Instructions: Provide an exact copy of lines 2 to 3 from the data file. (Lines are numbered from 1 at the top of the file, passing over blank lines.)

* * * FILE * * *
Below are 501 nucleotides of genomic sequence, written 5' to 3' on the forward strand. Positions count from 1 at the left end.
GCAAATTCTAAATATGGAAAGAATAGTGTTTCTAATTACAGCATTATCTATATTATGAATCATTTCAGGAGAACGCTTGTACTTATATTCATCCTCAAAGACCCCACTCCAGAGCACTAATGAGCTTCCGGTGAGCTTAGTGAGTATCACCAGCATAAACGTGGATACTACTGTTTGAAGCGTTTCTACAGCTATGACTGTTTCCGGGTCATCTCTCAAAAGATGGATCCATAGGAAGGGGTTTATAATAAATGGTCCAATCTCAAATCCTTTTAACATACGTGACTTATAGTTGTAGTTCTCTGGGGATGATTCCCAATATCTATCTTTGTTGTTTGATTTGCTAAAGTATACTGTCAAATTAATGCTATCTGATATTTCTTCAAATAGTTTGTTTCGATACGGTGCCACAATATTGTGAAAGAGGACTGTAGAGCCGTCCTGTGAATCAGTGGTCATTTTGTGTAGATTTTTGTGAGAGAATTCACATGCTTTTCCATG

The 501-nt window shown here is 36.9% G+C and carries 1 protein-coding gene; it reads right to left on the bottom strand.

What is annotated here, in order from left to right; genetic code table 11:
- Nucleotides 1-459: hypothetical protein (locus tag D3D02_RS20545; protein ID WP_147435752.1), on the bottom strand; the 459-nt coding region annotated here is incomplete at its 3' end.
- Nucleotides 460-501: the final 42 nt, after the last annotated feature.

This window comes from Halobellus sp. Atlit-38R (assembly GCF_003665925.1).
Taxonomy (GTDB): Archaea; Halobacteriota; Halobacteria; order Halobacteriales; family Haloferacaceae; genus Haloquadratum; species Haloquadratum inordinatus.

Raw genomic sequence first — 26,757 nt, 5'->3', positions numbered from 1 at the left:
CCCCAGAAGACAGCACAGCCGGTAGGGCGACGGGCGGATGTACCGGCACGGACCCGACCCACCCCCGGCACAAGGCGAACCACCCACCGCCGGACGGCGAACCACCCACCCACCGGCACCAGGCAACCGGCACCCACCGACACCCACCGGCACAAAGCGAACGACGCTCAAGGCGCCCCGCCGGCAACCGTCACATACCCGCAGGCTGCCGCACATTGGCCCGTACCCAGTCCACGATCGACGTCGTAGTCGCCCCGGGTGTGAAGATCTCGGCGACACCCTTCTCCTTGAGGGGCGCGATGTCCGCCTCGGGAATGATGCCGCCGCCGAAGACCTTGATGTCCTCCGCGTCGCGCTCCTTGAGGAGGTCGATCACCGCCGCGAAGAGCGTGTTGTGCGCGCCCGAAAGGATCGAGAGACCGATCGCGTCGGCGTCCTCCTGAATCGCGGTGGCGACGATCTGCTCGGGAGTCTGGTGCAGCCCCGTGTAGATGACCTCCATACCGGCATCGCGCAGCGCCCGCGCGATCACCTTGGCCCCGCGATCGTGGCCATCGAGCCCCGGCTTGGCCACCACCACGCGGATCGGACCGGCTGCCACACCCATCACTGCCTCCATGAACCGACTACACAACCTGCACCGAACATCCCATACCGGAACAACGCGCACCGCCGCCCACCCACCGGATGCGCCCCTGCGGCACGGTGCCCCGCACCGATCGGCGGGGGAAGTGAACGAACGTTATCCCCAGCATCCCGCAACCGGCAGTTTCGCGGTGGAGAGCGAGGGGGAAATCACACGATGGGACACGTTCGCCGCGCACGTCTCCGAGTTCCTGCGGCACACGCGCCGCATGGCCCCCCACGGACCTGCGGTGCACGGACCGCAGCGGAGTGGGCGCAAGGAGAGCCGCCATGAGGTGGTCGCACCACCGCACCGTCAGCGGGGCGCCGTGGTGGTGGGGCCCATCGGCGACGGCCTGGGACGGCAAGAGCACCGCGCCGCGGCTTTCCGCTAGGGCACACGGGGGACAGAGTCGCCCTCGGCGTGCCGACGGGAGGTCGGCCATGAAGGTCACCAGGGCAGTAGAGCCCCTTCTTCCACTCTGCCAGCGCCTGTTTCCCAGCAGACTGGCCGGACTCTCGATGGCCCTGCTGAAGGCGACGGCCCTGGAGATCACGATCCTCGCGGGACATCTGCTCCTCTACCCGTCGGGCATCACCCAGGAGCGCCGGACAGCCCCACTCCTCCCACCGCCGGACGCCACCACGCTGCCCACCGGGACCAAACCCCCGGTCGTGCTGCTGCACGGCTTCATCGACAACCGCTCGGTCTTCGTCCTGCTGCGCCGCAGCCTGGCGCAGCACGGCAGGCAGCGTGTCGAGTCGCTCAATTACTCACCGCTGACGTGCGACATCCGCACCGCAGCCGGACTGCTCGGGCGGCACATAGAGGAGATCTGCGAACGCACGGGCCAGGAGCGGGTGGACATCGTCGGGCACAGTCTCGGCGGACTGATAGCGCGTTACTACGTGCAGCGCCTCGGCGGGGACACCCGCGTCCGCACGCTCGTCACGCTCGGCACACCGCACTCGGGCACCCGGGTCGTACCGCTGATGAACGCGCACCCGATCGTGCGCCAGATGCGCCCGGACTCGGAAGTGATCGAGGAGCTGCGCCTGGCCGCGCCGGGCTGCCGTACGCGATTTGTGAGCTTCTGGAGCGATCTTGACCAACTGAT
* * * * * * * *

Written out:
GCAAATTCTAAATATGGAAAGAATAGTGTTTCTAATTACAGCATTATCTATATTATGAATCATTTCAGGAGAACGCTTGTACTTATATTCATCCTCAAAGACCCCACTCCAGAGCACTAATGAGCTTCCGGTGAGCTTAGTGAGTATCACCAGCATAAACGTGGATACTACTGTTTGAAGCGTTTCTACAGCTATGACTGTTTCCGGGTCATCTCTCAAAAGATGGATCCATAGGAAGGGGTTTATAATAAATGGTCCAATCTCAAATCCTTTTAACATACGTGACTTATAGTTGTAGTTCTCTGGGGATGATTCCCAATATCTATCTTTGTTGTTTGATTTGCTAAAGTATACTGTCAAATTAATGCTATCTGATATTTCTTCAAATAGTTTGTTTCGATACGGTGCCACAATATTGTGAAAGAGGACTGTAGAGCCGTCCTGTGAATCAGTGGTCATTTTGTGTAGATTTTTGTGAGAGAATTCACATGCTTTTCCATG

The 501-nt window shown here is 36.9% G+C and carries 1 protein-coding gene; it reads right to left on the bottom strand.